The Clinic for Special Children's 30 year history was featured in Lancaster Newspapers/Lancaster Online! The article...
Clinic for Special Children volunteers, Carlyn Darby and John Thackrah, were featured in the April issue of...
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There is a way to use the power of genetic knowledgeand biochemical knowledge to predict and prevent disabilities in children. And I've devoted my life to that idea.
A Medical Home That Makes a Real Difference
Our clinic serves as a trusted medical home for Amish and Mennonite families working to prevent and treat genetic illness in their young children. The sturdy, timber-framed building was “raised” by the hands of those in the Anabaptist community it serves just outside of Strasburg, PA. Inside, it is filled with an array of high-tech gene sequencing tools that allow us to deliver highly personalized care—a precise treatment option for the right patient at the right time.
The Newswanger Family
When Mabel Newswanger initially heard about the Clinic for Special Children, she never thought that her own child would require the Clinic’s services. In November 2016, the Newswanger’s suddenly noticed that their son, Randy, was having irrational fits of laughter a couple of times per day. Unbeknownst to the Newswanger’s at the time, Randy was actually having seizures.
Just several months later in January of 2017, Mabel Newswanger got a call from Randy’s teacher that he had a seizure during the school day. Later that night Randy had over 20 seizures, leading to a restless and prayer filled night for the entire family. In the morning, Mabel called the Clinic for Special Children and went into the Clinic for an urgent appointment. Upon arriving and after an initial examination, Dr. Vincent Carson, Pediatric Neurologist at the Clinic, recommended that the family take Randy straight to Lancaster General Hospital. The following days at the hospital included an EEG, which confirmed seizure activity in Randy’s brain.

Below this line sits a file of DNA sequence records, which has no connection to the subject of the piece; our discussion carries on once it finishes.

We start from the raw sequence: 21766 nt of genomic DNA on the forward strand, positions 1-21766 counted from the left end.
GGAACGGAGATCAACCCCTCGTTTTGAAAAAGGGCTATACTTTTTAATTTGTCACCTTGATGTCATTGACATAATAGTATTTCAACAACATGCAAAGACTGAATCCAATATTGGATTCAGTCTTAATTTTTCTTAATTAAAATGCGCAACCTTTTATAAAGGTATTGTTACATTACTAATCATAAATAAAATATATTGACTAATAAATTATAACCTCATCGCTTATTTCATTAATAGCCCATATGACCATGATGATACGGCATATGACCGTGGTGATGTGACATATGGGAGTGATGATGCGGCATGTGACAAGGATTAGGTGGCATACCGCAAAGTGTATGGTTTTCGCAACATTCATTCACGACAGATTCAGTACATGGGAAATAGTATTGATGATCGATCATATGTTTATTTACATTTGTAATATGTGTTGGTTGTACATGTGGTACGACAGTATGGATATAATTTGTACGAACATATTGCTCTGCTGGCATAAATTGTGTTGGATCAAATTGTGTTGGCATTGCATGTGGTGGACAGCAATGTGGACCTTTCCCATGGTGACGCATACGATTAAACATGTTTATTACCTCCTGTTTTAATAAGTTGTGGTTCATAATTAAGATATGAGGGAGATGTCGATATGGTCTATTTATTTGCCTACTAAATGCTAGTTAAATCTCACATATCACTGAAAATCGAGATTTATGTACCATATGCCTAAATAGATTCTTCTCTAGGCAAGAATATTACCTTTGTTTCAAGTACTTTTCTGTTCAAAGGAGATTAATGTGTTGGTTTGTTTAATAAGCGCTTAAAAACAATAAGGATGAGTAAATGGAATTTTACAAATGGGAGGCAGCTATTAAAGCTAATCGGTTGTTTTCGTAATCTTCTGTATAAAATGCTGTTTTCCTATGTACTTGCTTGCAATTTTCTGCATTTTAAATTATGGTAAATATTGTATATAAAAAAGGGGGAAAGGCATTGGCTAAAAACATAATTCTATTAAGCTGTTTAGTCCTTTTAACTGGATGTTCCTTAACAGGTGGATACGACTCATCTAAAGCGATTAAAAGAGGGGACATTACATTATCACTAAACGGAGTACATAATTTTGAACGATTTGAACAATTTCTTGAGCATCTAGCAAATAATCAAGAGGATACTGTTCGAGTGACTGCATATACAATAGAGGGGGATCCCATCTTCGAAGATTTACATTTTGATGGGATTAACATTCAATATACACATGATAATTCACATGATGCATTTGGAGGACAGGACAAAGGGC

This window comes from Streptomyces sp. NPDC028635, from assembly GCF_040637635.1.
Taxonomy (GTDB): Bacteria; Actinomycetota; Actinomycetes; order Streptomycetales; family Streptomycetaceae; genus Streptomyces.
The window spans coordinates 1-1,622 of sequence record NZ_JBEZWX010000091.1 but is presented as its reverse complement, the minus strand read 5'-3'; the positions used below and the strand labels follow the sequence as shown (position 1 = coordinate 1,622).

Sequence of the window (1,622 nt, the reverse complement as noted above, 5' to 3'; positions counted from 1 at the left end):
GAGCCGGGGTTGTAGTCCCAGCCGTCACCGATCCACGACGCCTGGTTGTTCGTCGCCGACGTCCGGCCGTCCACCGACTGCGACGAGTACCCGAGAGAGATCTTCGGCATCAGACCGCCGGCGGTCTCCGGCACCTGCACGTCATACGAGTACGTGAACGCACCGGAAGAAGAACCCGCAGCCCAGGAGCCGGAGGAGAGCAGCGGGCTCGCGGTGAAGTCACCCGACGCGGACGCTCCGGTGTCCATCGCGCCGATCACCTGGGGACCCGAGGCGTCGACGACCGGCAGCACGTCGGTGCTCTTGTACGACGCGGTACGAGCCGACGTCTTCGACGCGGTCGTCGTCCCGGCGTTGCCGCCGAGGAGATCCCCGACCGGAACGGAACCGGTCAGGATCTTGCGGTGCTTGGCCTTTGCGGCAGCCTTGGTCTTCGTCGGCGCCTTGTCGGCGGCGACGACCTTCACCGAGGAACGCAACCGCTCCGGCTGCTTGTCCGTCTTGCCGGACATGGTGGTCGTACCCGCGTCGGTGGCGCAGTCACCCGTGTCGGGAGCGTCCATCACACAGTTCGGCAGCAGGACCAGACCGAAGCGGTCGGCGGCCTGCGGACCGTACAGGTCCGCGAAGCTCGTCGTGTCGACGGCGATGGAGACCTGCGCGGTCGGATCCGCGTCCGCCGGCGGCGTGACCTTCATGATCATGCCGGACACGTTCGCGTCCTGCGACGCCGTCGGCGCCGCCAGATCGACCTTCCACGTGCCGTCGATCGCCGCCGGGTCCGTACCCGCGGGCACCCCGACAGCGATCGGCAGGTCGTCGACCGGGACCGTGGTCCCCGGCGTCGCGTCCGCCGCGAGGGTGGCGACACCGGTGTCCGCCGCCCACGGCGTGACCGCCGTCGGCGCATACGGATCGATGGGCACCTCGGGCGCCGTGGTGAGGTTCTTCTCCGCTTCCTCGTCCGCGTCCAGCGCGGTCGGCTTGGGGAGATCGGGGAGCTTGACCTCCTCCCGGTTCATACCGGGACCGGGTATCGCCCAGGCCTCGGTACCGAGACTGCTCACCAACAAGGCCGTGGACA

Earlier in 2016, the Clinic team discovered through whole exome sequencing that a variant in the gene, NPRL3, was the cause of epilepsy in a Mennonite family from Ohio. Dr. Carson and Dr. Kevin A. Strauss, Medical Director at the Clinic, collected blood from Randy for rapid targeted genetic testing, which confirmed that Randy had NPRL3. “We used knowledge of the community to develop a targeted genetic test which allowed for us to quickly get to the root of the problem”, Dr. Carson explained.
Once diagnosed Randy continued to have seizures until he was placed on Topiramate. Since March 2017, Randy has remained seizure-free. Today he is doing well on Zonisamide. Dr. Carson is working together with Dr. Peter Crino’s team from the University of Maryland to learn more about NPRL3 and epilepsy. If your family has a history of seizure activity, please feel free to contact Dr. Carson at the Clinic at 717-687-9407 to learn more about this study.
Help us to continue to provide patients with timely, affordable and effective care!
Our clinic serves as a trusted medical home for families working to prevent and treat genetic illness in their children. Serving predominantly Amish and Mennonite families, the sturdy, timber-framed building was "raised" by the hands of those in the Anabaptist community outside of Strasburg, PA. Inside the clinic is filled with an array of high-tech gene sequencing that allows us to deliver state of the art care in a nurturing environment.